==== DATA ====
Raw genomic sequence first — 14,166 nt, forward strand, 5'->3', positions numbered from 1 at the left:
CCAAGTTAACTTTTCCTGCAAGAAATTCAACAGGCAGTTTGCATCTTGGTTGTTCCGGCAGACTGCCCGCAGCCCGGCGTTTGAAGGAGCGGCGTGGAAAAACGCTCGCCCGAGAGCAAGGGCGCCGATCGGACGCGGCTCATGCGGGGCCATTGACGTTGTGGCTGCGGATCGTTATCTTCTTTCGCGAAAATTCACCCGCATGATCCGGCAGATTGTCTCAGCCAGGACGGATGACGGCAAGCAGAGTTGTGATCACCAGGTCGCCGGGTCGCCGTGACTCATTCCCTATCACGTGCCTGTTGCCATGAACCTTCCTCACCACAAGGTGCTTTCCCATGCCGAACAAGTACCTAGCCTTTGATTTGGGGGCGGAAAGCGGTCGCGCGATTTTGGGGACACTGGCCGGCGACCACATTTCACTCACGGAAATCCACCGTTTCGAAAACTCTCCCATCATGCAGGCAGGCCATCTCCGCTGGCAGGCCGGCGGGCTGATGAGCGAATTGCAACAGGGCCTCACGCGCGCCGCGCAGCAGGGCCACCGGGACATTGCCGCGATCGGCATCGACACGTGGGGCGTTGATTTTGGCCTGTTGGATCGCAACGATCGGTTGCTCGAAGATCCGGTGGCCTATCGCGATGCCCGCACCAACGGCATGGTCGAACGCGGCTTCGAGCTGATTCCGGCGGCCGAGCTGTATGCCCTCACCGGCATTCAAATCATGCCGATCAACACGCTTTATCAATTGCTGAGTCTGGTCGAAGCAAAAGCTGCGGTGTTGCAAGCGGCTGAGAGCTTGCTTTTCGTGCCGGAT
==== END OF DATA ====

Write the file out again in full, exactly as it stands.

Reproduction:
Raw genomic sequence first — 14,166 nt, forward strand, 5'->3', positions numbered from 1 at the left:
CCAAGTTAACTTTTCCTGCAAGAAATTCAACAGGCAGTTTGCATCTTGGTTGTTCCGGCAGACTGCCCGCAGCCCGGCGTTTGAAGGAGCGGCGTGGAAAAACGCTCGCCCGAGAGCAAGGGCGCCGATCGGACGCGGCTCATGCGGGGCCATTGACGTTGTGGCTGCGGATCGTTATCTTCTTTCGCGAAAATTCACCCGCATGATCCGGCAGATTGTCTCAGCCAGGACGGATGACGGCAAGCAGAGTTGTGATCACCAGGTCGCCGGGTCGCCGTGACTCATTCCCTATCACGTGCCTGTTGCCATGAACCTTCCTCACCACAAGGTGCTTTCCCATGCCGAACAAGTACCTAGCCTTTGATTTGGGGGCGGAAAGCGGTCGCGCGATTTTGGGGACACTGGCCGGCGACCACATTTCACTCACGGAAATCCACCGTTTCGAAAACTCTCCCATCATGCAGGCAGGCCATCTCCGCTGGCAGGCCGGCGGGCTGATGAGCGAATTGCAACAGGGCCTCACGCGCGCCGCGCAGCAGGGCCACCGGGACATTGCCGCGATCGGCATCGACACGTGGGGCGTTGATTTTGGCCTGTTGGATCGCAACGATCGGTTGCTCGAAGATCCGGTGGCCTATCGCGATGCCCGCACCAACGGCATGGTCGAACGCGGCTTCGAGCTGATTCCGGCGGCCGAGCTGTATGCCCTCACCGGCATTCAAATCATGCCGATCAACACGCTTTATCAATTGCTGAGTCTGGTCGAAGCAAAAGCTGCGGTGTTGCAAGCGGCTGAGAGCTTGCTTTTCGTGCCGGAT